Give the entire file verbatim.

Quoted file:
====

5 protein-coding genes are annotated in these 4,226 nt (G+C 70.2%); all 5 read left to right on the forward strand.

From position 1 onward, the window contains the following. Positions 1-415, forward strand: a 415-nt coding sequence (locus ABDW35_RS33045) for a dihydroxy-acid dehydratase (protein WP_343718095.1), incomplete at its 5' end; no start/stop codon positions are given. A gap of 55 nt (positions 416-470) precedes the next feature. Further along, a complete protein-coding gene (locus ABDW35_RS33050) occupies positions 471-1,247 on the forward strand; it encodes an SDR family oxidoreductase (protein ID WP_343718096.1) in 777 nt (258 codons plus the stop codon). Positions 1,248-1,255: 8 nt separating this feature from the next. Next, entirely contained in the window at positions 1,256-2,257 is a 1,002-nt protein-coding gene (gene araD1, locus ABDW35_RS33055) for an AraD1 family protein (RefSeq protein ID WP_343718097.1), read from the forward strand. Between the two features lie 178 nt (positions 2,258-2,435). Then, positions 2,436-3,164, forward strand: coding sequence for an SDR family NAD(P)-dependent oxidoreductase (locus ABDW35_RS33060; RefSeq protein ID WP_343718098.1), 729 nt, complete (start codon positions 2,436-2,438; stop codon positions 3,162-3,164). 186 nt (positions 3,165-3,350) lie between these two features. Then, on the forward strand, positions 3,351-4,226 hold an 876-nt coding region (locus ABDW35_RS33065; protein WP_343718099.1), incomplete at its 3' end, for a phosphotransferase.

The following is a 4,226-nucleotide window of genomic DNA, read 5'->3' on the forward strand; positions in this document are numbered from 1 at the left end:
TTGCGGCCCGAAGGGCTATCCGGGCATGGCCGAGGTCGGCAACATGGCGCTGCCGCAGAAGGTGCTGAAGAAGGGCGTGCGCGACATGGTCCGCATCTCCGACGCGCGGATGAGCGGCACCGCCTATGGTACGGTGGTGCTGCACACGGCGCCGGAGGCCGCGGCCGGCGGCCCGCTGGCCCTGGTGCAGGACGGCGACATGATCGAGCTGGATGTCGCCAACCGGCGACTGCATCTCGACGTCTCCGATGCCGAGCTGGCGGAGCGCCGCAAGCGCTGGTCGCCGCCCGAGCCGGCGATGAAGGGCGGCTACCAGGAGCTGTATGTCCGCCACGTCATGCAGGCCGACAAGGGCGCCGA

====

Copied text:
5 protein-coding genes are annotated in these 4,226 nt (G+C 70.2%); all 5 read left to right on the forward strand.

From position 1 onward, the window contains the following. Positions 1-415, forward strand: a 415-nt coding sequence (locus ABDW35_RS33045) for a dihydroxy-acid dehydratase (protein WP_343718095.1), incomplete at its 5' end; no start/stop codon positions are given. A gap of 55 nt (positions 416-470) precedes the next feature. Further along, a complete protein-coding gene (locus ABDW35_RS33050) occupies positions 471-1,247 on the forward strand; it encodes an SDR family oxidoreductase (protein ID WP_343718096.1) in 777 nt (258 codons plus the stop codon). Positions 1,248-1,255: 8 nt separating this feature from the next. Next, entirely contained in the window at positions 1,256-2,257 is a 1,002-nt protein-coding gene (gene araD1, locus ABDW35_RS33055) for an AraD1 family protein (RefSeq protein ID WP_343718097.1), read from the forward strand. Between the two features lie 178 nt (positions 2,258-2,435). Then, positions 2,436-3,164, forward strand: coding sequence for an SDR family NAD(P)-dependent oxidoreductase (locus ABDW35_RS33060; RefSeq protein ID WP_343718098.1), 729 nt, complete (start codon positions 2,436-2,438; stop codon positions 3,162-3,164). 186 nt (positions 3,165-3,350) lie between these two features. Then, on the forward strand, positions 3,351-4,226 hold an 876-nt coding region (locus ABDW35_RS33065; protein WP_343718099.1), incomplete at its 3' end, for a phosphotransferase.

The following is a 4,226-nucleotide window of genomic DNA, read 5'->3' on the forward strand; positions in this document are numbered from 1 at the left end:
TTGCGGCCCGAAGGGCTATCCGGGCATGGCCGAGGTCGGCAACATGGCGCTGCCGCAGAAGGTGCTGAAGAAGGGCGTGCGCGACATGGTCCGCATCTCCGACGCGCGGATGAGCGGCACCGCCTATGGTACGGTGGTGCTGCACACGGCGCCGGAGGCCGCGGCCGGCGGCCCGCTGGCCCTGGTGCAGGACGGCGACATGATCGAGCTGGATGTCGCCAACCGGCGACTGCATCTCGACGTCTCCGATGCCGAGCTGGCGGAGCGCCGCAAGCGCTGGTCGCCGCCCGAGCCGGCGATGAAGGGCGGCTACCAGGAGCTGTATGTCCGCCACGTCATGCAGGCCGACAAGGGCGCCGA